Sometimes a story is too large to tell in a single film, the story lines have to be spread out over several films, typically three. If it wasn’t for the phenomenal success of the Lord of the Rings the Matrix trilogy just may have been the top of the line in popular film trilogies. With the film Matrix Revolutions the loose ends and mysteries are not all resolved but there is a sense of satisfaction to the concluding film of this set. Usually a trilogy follows a set pattern, the first installment introduces the main plot and characters, the second act plunges the characters into a dark peril while the third act brings the resolutions. With the Matrix films the final installment still leaves a lot of questions subject to much heated discussion. A large part of the appeal of Revolutions is that you can think about it and talk about it long after the lights go up and the film ends. The humans in the story find out that the reality we all know and share is nothing more than a giant computer program created by a race of machines to placate mankind while we generate power for their use.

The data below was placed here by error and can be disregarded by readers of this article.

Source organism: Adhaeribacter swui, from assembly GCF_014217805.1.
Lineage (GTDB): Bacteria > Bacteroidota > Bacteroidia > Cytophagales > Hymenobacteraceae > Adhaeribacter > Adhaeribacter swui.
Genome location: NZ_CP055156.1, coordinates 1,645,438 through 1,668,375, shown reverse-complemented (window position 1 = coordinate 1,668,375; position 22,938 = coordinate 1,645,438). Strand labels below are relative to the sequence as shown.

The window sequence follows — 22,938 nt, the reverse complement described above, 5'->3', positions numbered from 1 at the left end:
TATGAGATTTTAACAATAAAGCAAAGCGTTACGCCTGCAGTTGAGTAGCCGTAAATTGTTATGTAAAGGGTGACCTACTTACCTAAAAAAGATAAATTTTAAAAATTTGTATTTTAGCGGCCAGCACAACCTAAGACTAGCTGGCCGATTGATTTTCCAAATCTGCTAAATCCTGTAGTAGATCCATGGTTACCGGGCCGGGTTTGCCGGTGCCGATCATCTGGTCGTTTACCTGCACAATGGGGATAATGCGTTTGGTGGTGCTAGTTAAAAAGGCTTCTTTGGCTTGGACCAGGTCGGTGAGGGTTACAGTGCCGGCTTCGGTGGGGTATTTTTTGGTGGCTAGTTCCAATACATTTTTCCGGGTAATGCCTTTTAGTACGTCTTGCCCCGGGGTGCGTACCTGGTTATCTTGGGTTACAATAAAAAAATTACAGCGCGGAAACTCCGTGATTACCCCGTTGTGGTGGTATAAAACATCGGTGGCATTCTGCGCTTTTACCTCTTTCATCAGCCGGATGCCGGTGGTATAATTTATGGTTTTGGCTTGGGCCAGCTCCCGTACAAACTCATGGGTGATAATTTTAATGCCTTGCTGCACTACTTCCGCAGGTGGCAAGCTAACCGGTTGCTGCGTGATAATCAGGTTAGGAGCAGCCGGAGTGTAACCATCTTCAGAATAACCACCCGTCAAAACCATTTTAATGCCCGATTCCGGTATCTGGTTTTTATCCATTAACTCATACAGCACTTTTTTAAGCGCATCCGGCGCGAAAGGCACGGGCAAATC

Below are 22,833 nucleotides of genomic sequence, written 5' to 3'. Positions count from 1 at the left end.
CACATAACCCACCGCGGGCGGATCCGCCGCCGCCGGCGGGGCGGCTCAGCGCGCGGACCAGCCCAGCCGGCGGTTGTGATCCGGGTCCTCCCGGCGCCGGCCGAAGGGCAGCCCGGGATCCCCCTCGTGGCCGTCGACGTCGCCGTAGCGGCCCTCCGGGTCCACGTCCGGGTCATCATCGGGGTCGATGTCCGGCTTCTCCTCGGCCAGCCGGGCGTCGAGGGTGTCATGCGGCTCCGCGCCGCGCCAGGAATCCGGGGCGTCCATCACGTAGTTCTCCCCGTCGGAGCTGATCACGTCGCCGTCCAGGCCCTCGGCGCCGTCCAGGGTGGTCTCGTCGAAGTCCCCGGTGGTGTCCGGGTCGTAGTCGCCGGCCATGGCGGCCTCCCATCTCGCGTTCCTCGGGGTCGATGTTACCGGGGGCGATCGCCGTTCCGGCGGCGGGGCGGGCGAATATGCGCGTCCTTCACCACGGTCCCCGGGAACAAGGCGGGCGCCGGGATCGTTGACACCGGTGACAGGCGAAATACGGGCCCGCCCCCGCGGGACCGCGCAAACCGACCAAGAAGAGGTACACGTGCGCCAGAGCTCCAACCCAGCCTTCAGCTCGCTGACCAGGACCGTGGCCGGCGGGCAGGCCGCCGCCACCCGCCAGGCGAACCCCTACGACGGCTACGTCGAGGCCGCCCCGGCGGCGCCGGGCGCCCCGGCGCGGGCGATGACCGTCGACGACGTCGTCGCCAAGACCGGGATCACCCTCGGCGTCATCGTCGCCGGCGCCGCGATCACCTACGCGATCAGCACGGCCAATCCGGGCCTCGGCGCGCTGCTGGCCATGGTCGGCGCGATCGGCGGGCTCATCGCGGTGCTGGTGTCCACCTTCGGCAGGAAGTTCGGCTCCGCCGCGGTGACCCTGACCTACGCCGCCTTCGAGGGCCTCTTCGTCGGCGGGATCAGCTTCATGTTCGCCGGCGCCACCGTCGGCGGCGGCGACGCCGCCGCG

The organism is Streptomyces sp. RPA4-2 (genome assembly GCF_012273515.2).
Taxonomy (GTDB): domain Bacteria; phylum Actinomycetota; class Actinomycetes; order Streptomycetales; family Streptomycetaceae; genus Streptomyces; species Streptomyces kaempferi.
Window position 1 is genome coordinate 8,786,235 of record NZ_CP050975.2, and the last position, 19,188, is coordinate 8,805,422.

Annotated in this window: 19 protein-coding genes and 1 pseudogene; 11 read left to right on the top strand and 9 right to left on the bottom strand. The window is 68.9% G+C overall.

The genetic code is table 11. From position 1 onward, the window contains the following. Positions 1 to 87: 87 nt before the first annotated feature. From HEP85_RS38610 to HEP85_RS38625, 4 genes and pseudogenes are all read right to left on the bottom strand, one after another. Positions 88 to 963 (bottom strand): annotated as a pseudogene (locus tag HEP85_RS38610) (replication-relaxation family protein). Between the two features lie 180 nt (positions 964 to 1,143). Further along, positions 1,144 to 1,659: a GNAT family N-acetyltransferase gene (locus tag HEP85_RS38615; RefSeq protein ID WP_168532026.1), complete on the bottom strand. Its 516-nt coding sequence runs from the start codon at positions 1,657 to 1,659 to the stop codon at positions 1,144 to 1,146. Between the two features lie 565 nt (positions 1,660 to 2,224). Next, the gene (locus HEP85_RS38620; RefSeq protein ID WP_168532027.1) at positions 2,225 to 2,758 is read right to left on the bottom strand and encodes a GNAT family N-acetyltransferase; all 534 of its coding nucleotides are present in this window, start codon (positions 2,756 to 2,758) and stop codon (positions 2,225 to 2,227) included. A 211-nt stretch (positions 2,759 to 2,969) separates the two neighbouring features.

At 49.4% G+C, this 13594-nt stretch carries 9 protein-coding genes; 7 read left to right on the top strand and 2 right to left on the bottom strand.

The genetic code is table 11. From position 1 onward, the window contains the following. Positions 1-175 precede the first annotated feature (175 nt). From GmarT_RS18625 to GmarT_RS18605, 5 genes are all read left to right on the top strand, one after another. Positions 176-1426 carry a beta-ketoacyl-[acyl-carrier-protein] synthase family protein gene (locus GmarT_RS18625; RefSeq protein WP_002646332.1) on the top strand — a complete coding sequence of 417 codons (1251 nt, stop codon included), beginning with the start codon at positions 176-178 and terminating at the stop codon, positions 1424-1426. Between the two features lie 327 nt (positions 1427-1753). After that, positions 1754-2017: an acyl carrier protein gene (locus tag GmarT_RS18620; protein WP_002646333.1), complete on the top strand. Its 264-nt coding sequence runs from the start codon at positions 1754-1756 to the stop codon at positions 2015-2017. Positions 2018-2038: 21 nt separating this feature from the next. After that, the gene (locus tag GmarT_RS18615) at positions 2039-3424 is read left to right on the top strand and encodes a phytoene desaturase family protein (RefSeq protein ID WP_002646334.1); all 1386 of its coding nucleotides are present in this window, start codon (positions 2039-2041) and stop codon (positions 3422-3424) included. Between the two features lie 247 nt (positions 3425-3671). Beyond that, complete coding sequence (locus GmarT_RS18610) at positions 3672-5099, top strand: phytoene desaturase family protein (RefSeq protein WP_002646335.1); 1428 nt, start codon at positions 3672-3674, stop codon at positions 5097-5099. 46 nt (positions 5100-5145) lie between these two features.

Next we discover that there were other Matrixes, other realities and this current one is nothing more than the latest version of the program. Thomas Anderson (Keanu Reeves), better known by his extra-matrix nom de voyage Neo, is aware of the program and able to manipulate it. This gives him super human abilities and makes way for some of the most imaginative special effects ever brought to a movie. Unfortunately, the effects are basically variations of the novel effects from the first film, big, more elaborate, and true but there is a lot of déjà vu here. The discussion that usually follows this film is due to the fact that there are many interesting concepts opened but little in the way of exposition. While the first film blended the dialogue with punctuations of action, the second was too much talk and the third the action sequences go on and on, beyond the point of holding your interest. If the film concentrated more on the conflict between free will and destiny it would have faired better. Good against evil is somewhat over done at this point but the free will aspect could have elevated this film to something above the typical morality play and make more sense out of enigmatic characters like to destiny advocate, The Architect (Helmut Bakaitis) and the somewhat pro free will Oracle (Mary Alice).